Solnit, Rebecca (2006) A Field Guide to Getting Lost. Edinburgh: Canongate Books.
I was lying on my back in the garden. It was thirty years ago, so my memory is hazy. But I remember it being 10pm and still light, so it must have been close to midsummer. The sky was a deep blue, cloudless; no distance to focus on, to measure. I lay on my back and stared up towards the sky, and lost myself. My eyeballs were engulfed, squeezed in their sockets. My brain reeled with vertigo as my body floated bluewards.
In A Field Guide to Getting Lost, Rebecca Solnit writes of the blue of distance: “For many years, I have been moved by the blue at the far edge of what can be seen, that color of horizons, of remote mountain ranges, of anything far away. The color of that distance is the color of an emotion, the color of solitude and of desire, the color of there seen from here, the color of where you are not. And the color of where you can never go.”
She writes powerfully of desire, as inherent to the human condition as blue is to distance, of cherishing the desire and loving the distance. She quotes Simone Weil: “Let us love this distance, which is thoroughly woven with friendship, since those who do not love each other are not separated.”
And she writes of the history of blue in art, which prompted me to catch up with the recent BBC programme A History of Art in Three Colours, Blue.
The programme takes a tour of the arrival of lapis lazuli rocks in Venice, fragments of sky used to produce the pigment ultramarine, literally ‘over the sea’; of Giotto, the first to use blue to portray heaven in the Scrovegni Chapel in Padua in c.1305; of the masters that followed Giotto and applied blue only to heaven or the Virgin Mary; of Titian, who liberated blue from the “shackles of religion”; of Picasso’s blue period.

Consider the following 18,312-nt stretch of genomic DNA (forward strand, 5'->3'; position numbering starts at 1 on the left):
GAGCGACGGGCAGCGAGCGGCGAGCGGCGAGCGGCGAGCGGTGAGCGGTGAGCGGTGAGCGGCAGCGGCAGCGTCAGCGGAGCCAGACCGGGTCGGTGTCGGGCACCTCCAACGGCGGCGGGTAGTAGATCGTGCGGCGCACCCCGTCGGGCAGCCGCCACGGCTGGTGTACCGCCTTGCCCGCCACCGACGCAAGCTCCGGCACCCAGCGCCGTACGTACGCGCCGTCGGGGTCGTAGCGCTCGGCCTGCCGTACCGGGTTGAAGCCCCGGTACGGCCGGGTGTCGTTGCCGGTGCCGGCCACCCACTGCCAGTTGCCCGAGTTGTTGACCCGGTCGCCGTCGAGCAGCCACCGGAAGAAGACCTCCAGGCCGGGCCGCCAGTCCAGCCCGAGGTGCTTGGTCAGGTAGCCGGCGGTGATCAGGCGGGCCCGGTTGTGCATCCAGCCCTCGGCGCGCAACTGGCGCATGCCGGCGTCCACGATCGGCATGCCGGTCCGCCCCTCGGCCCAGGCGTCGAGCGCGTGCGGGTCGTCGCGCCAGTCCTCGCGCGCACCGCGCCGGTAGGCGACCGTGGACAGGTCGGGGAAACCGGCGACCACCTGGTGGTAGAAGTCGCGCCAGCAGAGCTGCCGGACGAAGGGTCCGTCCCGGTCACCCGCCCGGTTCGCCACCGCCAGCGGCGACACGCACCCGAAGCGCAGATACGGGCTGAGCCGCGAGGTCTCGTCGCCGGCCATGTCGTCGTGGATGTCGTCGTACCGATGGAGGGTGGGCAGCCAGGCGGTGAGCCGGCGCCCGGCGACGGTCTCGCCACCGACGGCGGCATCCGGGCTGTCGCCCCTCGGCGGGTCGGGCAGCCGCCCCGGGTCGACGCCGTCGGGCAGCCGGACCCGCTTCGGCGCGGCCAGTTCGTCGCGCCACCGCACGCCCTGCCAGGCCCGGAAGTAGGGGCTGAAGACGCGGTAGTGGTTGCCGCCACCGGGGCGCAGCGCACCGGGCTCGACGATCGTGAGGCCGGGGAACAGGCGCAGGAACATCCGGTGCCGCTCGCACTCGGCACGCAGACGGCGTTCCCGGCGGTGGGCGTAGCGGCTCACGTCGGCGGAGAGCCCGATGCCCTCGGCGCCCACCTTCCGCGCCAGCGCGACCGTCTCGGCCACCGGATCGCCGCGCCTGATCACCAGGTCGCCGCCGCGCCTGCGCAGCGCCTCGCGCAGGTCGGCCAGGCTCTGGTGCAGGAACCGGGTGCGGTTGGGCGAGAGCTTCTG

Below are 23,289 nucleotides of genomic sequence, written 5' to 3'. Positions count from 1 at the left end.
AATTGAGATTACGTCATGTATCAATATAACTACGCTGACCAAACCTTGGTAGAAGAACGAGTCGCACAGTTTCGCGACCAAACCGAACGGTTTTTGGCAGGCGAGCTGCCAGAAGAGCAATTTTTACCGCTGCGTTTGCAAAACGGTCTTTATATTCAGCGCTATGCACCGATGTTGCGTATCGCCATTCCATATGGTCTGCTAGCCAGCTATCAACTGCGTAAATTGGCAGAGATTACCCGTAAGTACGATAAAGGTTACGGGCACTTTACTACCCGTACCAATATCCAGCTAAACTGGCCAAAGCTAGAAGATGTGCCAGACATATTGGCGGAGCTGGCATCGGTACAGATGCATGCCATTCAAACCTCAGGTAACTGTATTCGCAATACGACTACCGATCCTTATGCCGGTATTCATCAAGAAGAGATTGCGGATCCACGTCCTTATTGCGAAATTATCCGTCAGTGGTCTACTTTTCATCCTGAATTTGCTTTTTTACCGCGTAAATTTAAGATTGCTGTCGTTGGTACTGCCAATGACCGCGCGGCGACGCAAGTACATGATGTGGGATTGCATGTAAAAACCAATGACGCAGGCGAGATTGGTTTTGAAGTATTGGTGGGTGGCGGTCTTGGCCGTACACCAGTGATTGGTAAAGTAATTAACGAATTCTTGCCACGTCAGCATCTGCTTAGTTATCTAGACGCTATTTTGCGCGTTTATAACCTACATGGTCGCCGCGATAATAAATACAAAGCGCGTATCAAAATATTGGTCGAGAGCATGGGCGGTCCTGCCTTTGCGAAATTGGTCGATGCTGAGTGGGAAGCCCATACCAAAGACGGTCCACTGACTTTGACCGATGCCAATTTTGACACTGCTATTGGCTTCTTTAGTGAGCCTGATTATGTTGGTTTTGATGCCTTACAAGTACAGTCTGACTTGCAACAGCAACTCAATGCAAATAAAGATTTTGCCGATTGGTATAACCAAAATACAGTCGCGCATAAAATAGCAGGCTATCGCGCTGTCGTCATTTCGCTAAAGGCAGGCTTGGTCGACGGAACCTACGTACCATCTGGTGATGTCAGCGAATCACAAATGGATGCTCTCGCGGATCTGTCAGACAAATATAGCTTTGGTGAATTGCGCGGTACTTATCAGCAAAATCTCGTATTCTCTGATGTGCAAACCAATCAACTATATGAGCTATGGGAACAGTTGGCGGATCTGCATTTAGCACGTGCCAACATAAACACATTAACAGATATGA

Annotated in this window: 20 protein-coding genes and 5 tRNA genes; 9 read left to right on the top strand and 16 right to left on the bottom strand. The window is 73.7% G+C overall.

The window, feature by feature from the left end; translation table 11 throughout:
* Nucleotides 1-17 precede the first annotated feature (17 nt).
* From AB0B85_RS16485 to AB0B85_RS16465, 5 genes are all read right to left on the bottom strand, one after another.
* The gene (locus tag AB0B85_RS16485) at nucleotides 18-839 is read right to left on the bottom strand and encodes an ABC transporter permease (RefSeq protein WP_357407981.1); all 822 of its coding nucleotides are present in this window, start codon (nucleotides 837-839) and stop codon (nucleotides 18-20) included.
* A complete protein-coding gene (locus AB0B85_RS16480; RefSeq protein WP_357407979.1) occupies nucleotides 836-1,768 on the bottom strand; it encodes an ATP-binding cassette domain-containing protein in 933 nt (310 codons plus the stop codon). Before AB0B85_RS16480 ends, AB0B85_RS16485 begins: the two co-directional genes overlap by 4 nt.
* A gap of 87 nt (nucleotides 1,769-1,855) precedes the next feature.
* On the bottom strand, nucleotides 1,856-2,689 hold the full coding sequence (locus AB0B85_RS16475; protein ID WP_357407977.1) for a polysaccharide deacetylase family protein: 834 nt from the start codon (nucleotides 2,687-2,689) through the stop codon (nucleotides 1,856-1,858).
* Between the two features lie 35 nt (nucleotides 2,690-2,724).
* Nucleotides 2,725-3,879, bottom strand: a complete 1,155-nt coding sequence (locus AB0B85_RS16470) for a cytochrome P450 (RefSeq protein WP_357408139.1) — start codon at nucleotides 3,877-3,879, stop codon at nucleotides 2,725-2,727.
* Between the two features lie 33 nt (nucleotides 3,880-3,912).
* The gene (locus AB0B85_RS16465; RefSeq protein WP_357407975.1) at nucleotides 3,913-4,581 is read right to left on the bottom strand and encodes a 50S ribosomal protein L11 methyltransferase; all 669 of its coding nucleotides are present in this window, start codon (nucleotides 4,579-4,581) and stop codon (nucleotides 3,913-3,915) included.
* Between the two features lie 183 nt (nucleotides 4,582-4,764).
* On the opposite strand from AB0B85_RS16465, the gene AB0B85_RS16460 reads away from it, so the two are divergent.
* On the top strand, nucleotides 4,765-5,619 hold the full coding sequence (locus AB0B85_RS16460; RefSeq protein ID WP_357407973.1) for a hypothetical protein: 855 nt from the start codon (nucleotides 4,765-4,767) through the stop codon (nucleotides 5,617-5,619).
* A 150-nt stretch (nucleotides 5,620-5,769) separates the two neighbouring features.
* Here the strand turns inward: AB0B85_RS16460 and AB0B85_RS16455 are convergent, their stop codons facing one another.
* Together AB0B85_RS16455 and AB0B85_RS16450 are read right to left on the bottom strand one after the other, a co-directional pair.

The key theme is that of Solnit’s: blue is all around us in the sea, sky and horizon, and we are beguiled, because the “great blue beyond” is unattainable. In Novalis’ novel Heinrich von Ofterdingen, which had a strong influence on German Romanticism, the blue flower symbolises inspiration, love, desire, and the striving for the infinite and unattainable. Yves Klein wanted his patented colour International Klein Blue IKB79 to be a means of escape from materialism, to be deep, rich, open and liberating. Engaging with his paintings is less a search for meaning, more a way of experiencing and enjoying freedom.
But the programme ends with Earthrise, the photograph taken by Bill Anders as Apollo 8 orbited the moon for the fourth time. Blue is now no longer the colour of other worlds. It is the colour of our own planet. Here is the irony: that blue is used to portray the divine, the infinite, and the unattainable wide blue beyond, while it is in fact the colour of home.
Solnit is saying that even when we reach that point which had been the horizon, or those remote mountain ranges, they are blue no longer. As I write, I look out of my window, and see blue only in the sky. There is little natural blue as I walk around my suburbs or in Ludwell Valley Park. So my questions are whether the blue of distance can, like a Klein bottle, curve round on itself and lead me home; whether my intellectual blue skies pondering can lead me to a deeper present; and whether I can learn to love the distance, because it reveals my desires.
Some 15 years after I lay in that garden, I pointed my camera at the cloudless blue dome above the island of Iona and took a photo. The print shop didn’t print it, and I didn’t notice until it was too late to ask why. Perhaps the staff took it upon themselves to quality control it, or perhaps the print machine couldn’t focus to resolve the colour, or perhaps it couldn’t compute blue skies in Scotland in April. But in that ‘thin place’, the sky was present to me and I to the sky. And so I want my home to become a thin place, and I want always to see with the blue-tinted contact lenses that I put in my eyes each morning.